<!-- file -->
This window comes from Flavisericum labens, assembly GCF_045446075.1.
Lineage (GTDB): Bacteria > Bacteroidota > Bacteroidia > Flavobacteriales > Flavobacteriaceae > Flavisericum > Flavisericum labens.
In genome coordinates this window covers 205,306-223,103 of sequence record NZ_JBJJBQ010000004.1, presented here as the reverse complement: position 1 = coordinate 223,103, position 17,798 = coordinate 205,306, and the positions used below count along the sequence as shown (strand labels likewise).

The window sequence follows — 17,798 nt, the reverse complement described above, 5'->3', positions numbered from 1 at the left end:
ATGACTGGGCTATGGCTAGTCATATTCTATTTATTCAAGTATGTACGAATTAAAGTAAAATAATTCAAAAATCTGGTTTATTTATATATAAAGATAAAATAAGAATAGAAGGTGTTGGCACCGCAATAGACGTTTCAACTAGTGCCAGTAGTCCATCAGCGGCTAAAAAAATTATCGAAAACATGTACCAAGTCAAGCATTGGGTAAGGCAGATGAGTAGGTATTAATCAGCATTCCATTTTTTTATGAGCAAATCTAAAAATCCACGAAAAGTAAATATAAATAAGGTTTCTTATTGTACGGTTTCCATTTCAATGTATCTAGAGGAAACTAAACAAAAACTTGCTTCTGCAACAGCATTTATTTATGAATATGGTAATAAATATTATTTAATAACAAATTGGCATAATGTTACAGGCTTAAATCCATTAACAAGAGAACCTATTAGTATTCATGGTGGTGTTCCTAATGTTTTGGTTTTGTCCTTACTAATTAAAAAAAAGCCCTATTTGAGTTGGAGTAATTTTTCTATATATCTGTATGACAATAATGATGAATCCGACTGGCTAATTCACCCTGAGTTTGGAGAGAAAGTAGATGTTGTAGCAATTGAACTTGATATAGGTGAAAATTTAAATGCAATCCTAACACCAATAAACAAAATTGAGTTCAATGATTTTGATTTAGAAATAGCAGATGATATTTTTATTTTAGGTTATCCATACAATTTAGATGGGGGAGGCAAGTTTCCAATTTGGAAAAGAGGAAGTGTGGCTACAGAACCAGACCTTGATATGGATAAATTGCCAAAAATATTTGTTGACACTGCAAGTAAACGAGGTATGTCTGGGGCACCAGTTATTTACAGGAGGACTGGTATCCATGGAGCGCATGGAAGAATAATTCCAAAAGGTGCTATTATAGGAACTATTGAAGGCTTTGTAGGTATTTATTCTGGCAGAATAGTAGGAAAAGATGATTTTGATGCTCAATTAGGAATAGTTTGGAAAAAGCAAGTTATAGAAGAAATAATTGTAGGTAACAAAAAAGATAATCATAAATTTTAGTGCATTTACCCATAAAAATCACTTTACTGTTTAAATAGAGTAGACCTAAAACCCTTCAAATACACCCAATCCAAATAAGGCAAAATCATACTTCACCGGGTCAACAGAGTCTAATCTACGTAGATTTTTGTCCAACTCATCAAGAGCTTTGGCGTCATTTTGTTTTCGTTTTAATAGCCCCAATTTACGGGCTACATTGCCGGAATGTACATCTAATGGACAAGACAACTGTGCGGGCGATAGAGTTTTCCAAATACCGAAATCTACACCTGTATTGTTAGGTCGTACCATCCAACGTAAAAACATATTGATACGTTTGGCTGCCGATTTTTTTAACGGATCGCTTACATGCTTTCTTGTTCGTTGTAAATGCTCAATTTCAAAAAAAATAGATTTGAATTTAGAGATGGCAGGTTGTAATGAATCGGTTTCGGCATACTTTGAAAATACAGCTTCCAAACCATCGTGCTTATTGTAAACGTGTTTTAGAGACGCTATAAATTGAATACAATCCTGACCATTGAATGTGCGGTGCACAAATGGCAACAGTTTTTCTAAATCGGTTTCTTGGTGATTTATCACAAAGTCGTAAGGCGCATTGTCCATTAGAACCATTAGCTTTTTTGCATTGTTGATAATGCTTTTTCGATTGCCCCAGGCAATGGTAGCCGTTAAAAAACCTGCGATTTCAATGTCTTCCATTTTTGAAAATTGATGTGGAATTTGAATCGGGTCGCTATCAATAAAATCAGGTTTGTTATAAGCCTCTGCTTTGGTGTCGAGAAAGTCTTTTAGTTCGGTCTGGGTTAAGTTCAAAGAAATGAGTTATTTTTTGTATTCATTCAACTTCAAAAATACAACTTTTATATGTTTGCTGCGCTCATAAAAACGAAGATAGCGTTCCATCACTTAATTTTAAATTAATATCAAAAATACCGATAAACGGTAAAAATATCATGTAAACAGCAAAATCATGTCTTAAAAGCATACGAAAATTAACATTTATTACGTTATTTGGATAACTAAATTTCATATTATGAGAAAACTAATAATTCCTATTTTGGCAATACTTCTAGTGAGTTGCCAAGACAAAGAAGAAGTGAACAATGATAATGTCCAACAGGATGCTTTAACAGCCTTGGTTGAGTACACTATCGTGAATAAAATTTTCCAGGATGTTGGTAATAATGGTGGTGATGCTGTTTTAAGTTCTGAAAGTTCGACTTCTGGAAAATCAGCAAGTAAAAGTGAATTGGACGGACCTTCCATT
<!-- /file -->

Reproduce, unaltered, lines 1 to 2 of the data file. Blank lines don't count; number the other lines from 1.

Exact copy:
This window comes from Flavisericum labens, assembly GCF_045446075.1.
Lineage (GTDB): Bacteria > Bacteroidota > Bacteroidia > Flavobacteriales > Flavobacteriaceae > Flavisericum > Flavisericum labens.